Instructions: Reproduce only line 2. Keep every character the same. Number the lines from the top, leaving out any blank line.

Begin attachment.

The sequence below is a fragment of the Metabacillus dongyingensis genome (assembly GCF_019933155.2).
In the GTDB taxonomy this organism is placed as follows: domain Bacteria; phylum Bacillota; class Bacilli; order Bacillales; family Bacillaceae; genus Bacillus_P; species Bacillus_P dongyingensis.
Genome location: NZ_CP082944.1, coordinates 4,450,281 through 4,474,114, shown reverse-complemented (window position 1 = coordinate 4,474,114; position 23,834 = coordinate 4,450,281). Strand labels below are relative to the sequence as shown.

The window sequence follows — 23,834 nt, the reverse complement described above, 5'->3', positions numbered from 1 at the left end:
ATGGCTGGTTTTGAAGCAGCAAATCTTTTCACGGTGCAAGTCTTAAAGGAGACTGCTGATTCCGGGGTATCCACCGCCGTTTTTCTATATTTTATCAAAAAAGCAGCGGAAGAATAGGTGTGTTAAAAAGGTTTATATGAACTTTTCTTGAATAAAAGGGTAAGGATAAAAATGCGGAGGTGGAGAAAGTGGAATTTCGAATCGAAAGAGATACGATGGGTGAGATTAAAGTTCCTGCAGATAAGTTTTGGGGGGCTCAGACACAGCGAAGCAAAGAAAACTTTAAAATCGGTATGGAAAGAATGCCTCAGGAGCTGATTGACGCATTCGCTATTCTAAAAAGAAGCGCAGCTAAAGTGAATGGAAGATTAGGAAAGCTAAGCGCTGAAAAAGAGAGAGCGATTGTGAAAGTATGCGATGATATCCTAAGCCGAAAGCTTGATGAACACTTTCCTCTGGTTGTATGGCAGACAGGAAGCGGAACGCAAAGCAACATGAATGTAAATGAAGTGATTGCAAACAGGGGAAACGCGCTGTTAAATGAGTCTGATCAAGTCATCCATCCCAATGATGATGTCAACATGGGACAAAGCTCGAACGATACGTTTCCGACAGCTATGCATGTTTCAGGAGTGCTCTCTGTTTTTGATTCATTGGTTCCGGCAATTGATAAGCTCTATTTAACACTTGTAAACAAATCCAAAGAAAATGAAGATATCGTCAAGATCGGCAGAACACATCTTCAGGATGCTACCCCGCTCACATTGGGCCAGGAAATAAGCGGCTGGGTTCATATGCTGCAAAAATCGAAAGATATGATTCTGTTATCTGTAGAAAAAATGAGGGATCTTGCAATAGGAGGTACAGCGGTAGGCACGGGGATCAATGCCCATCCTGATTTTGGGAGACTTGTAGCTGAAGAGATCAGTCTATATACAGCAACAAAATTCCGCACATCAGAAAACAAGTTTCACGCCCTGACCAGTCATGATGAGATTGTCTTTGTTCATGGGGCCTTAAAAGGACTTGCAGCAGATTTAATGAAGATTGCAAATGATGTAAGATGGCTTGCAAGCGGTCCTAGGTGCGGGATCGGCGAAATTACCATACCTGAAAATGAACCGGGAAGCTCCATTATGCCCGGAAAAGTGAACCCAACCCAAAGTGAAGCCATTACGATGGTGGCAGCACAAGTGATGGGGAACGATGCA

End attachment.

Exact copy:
In the GTDB taxonomy this organism is placed as follows: domain Bacteria; phylum Bacillota; class Bacilli; order Bacillales; family Bacillaceae; genus Bacillus_P; species Bacillus_P dongyingensis.